Exports of German solar panels and wind turbines went through the stratosphere once Germany proved to the world that solar and wind could replace lost nuclear power generation capacity at a much lower cost than building new, multi-billion euro, nuclear or coal-fired power plants with their massive footprint on the land and their obscene water usage levels.

Germany renewable energy power generation change (in absolute terms) for the first 10 months of 2014 compared to the first 10 months of 2013. Image courtesy of the Fraunhofer Institute

For Germany, installing their own solar, wind and biomass power plants proved to the world that large-scale renewable energy could add huge capacity to a nation’s electrical grid and that different types of renewable energy could work together to balance the over-hyped ‘intermittency problem’ of renewable energy.

It turns out that in Germany, during the long, hot days of summer when solar panels are putting out their maximum power the wind actually tapers off — but at night the wind blows at a very reliable rate. Karmic bonus! That about covers the summer months.

During the winter months in Germany, the wind blows day and night and adds significant amounts of reliable power to the national grid.

Germany solar and wind energy are complementary, helping to stabilize the German electricity grid without adding pollution to the air. Image courtesy of the Fraunhofer Institute

And now, all of that renewable energy capacity is operating without FiT subsidy — quite unlike the coal, nuclear, and oil and gas power generation in the country which require huge and ongoing subsidies every day of the year to continue operations. That’s every day since 1946, meine Freunde!

Also a factor with nuclear and coal-fired power plants are the healthcare spending to combat the adverse health effects of fossil fuel burning/air pollution on humans and animals, on the agriculture sector, and the huge security infrastructure that is necessary to counter the potential theft of nuclear materials, to defeat possible nuclear terrorism and prevent nuclear proliferation.

While the rest of Europe (with the exception of notables like Norway, Sweden and Luxembourg) wallowed in recession or near-recession since 2008, the German economic powerhouse not only set global export records year-on-year, it bailed-out numerous other EU economies like Greece, Spain, Portugal, Italy, and others, and began an unprecedented domestic renewable energy program. And now, Germany is an electricity net exporter.

That’s heady stuff, even for this industrious nation of 82 million.

Germany imports and exports of electricity 2001-2014. Image courtesy of the Fraunhofer Institute

Where to next?

Not only has Germany added many TeraWatt hours (TWh) of clean, renewable energy to its electrical grid to replace lost nuclear power generation, it is now an electricity net exporter — raking in multi-millions of euros per year at present — and make that an electricity exporting superpower if they ever decide to revive their now defunct Feed-in-Tariff subsidy for renewable energy.

Replacing coal with renewable energy in Germany:

If Germany revived the previous FiT regime for 5 more years, *all lignite-fired (brown coal) electrical power generation* could be eliminated within 10 years.

If Germany revived the previous FiT regime for 10 more years, *all coal-fired electrical power generation* (not just lignite coal) could be eliminated within 10 years.

Replacing coal with renewable energy in Germany would save millions of Germans (and Polish, Swiss, Austrians, and others living downwind of German smokestacks) from breathing toxic lignite-fired air pollution. Think of the health care savings and the taxes that must support it, especially as their demographic ages. Some people believe that the health care savings alone could far exceed the cost of any FiT subsidy.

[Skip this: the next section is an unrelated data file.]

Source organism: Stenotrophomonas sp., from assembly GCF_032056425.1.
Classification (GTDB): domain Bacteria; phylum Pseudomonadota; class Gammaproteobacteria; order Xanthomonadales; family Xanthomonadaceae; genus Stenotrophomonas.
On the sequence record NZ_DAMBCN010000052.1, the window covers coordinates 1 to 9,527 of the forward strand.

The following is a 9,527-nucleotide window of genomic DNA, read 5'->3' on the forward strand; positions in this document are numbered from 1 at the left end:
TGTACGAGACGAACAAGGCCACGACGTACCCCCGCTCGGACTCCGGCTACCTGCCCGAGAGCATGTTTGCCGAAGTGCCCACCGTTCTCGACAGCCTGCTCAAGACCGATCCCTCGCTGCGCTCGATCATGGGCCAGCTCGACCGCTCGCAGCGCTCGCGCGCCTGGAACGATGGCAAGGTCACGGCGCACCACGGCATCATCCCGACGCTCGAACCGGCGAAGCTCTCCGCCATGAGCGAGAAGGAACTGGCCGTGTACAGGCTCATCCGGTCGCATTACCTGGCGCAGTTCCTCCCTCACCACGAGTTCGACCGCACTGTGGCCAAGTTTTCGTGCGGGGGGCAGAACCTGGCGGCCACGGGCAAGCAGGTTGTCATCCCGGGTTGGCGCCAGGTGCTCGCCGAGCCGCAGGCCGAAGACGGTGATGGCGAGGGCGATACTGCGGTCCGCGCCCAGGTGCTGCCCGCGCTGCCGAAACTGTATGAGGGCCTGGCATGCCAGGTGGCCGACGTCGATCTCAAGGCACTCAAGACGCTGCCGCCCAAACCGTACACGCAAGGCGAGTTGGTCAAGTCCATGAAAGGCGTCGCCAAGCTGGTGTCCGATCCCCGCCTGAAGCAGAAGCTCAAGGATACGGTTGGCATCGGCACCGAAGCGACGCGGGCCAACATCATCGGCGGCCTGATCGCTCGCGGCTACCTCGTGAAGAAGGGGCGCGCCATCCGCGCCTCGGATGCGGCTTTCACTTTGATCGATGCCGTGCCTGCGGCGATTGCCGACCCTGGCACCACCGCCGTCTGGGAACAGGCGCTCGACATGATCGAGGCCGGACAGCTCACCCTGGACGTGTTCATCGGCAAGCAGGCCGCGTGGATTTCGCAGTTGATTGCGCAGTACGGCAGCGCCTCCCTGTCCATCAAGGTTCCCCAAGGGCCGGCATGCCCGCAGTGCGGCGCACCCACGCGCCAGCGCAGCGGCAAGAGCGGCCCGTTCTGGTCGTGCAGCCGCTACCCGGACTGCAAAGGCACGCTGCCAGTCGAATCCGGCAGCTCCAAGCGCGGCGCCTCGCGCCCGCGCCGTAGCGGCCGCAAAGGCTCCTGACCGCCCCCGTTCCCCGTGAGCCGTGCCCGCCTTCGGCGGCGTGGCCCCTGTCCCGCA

Not only that, but as a result of leaving coal behind, historic buildings, concrete bridges and roadways would require less maintenance to repair the spalling caused by the acid rain from coal burning. Additionally, Germany would save the millions of litres of water consumed annually by the coal industry.

Replacing coal with renewable energy in Germany would create thousands more jobs for solar, wind, and biomass manufacturing and construction. And the agriculture sector would begin to show ever-improving crop outputs. And, clean air for all visitors, expats and German citizens to breathe!

A note about (renewable energy) Hybrid power plants

So-called Hybrid power plants offer the best of both worlds in the renewable energy space by providing plenty of electricity day and night. This Hybrid power plant uses solar panels and wind turbines, while others can incorporate biomass or hydro-electricity dams, along with wind or solar, or both.
Hybrid power plants provide electricity day and night.

An energy policy stroke of genius for Germany could come in the form of a new subsidy (a FiT or other type of subsidy) that could be offered to promote the installation of Hybrid power plants — whereby 30% of electricity generated at a given power plant site would come from solar and the balance could come from any combination of wind, biomass, or hydro-electric generation. (30% solar + 70% various renewable = 100% of total per site output)

As long as all of the electrical power generation at a site is renewable energy and it works to balance the intermittency of solar power — it should qualify for the (hereby proposed) Energiewende Hybrid Power Plant subsidy.

When all the different types of renewable energy work in complementary fashion on the same site, energy synergy (the holy grail of the renewable energy industry) will be attained.

More jobs, billions of euros worth of electricity exports to the European countries bordering Germany, better agricultural outputs, lower health care spending and less environmental damage — all at a lower subsidy level than coal and nuclear have enjoyed for decades — are precisely why Germans should renew their commitment to renewable energy.

Seriously, what’s not to like?